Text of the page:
Why do we hate politicians?

“As Hobbes observes, all mental pleasure exists in being able to compare oneself with others to one’s own advantage… Nothing is of greater moment to a man than the gratification of his own vanity.” —Arthur Schopenhauer

“It is so depressing to think that we suffer because we are fools; yet, taking mankind in the mass, that is the truth. For this reason, no political party can acquire any driving force except through hatred; it must hold up someone to obloquy.” —Bertrand Russell

“Political lies can be dangerous, but what is more dangerous is the irrational bias against politics and elected politicians.”
“It must be something to do with us that we hate those we elect.” —Steve Richards

Were politics to be personified, it would be a manic depressive. It would be a chaotic cauldron of a human being that would quickly drown in its own bile and introspective rage, were it not scornfully spitting it out over all and sundry in an insomnious fountain of vitriol.

The problem, you see, is this: politics is a bubbling sea of calumniation, spiced with malice and channelled into avenues of blame and bavardage predetermined to shirk, side-step and shun anything whose consequences could be directly correlated with one’s own decisions. Opinions, opinions everywhere / Nor any courage to commit.

The all-too-observable sordid governing structure, as one would undeniably hope for from any mature democracy, is a very public mirror of human society: groupthink objurgation and a desire to take revenge for hopes unfulfilled and lives wasted.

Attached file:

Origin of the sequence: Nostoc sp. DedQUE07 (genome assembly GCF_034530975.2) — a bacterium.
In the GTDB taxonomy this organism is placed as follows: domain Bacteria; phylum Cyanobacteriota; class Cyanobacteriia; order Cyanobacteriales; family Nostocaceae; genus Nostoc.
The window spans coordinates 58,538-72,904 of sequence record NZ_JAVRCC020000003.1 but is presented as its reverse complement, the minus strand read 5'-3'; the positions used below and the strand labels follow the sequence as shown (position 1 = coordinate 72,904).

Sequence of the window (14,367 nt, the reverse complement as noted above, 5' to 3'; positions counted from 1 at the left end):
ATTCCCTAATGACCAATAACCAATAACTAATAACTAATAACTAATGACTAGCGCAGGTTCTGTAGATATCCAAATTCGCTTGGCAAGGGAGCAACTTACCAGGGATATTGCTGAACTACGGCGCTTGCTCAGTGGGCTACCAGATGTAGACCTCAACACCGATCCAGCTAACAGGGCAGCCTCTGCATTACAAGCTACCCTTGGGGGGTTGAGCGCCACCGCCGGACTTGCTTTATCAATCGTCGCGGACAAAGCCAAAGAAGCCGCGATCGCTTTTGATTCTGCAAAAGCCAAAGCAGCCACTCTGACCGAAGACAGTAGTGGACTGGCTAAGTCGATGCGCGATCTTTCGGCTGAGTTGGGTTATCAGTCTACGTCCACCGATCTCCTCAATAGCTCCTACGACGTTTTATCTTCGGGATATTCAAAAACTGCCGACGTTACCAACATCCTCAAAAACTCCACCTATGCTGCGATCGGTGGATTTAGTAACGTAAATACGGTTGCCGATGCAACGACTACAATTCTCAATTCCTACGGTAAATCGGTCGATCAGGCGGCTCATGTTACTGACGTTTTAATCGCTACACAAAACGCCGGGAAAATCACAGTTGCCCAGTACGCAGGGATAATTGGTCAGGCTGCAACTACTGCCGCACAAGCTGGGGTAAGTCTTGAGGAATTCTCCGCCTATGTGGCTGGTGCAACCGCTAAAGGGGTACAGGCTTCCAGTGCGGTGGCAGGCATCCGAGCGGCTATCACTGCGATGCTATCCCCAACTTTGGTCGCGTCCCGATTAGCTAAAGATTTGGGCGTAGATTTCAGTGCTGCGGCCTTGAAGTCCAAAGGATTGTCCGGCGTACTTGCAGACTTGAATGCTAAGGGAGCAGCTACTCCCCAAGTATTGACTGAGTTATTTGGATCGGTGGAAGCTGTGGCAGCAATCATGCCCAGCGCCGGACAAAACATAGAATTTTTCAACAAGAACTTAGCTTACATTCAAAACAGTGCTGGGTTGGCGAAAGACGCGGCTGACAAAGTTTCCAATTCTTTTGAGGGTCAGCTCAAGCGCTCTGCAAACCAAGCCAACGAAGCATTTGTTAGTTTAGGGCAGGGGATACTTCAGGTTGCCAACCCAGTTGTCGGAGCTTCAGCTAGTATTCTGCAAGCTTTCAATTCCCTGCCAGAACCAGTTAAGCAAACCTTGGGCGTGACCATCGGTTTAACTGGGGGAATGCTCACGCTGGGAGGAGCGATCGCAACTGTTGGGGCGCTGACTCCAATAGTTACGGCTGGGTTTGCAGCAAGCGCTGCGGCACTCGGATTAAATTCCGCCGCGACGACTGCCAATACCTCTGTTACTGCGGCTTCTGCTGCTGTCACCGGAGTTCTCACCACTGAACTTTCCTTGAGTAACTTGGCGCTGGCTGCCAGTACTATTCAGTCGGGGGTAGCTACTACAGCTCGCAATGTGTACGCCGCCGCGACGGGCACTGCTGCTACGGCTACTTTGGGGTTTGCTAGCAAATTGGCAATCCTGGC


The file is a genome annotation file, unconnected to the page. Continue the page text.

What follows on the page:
This is why we hate politicians more than we hate the other groups of people upon whom we’ve chosen to bestow power and wealth in an amount that every non-thinking person revels in resenting. The impressive inventiveness with which a football fan can produce profanities to describe their disgust with that which they follow so passionately; the person cursing the losing lottery ticket that means for one more week they are unable to show the chauffeured CEO that they would indeed spend such a grand sum more wisely—there is anger here, but not of the same type shown to politicians.

Nary do footballers (the infamously pineapple-headed Jason Lee aside) get hounded out of their jobs in the same way politicians so often are. And it’s not like there’s any less media pressure or scrutiny of continual poor performance. Think of the interminably enduring England career of Emile Heskey.

In the non-political classes, there is no instant distrust. This is because there was no trust to begin with; not in the way one trusts, however minutely, a candidate for whom they have voted. The latter is that much more personal. Make one’s football team look foolish, fine; make one’s self look foolish and there’s a price to pay.

How much of today’s political backlash is due to the feeling of betrayal associated with the false hopes of 1997’s Bright New Dawn? How much of any expression of electoral enmity is grounded on a congregational feeling of being let down by the bastards one so innocently believed were once capable of miracles?

As in human society, as in politics, slights like this demand one thing: revenge. And revenge is a dish better served than consumed.

We hate politicians because we hate ourselves; we just can’t cope with the consequences of admitting it. And where, pray tell, does this leave us? It leaves us where we won’t concede we want to be left: with the politicians we deserve and a democracy that gives us exactly what we want; good and hard.

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  2. Sir, I must comment on this outstanding piece of writing. Wonderful, just wonderful. Extremely impressed. Anyway, that’s all.

  3. More importantly, why do some people not hate politicians?

  4. Paul said:

    Personally, better things to do. Can’t speak for everyone, mind.

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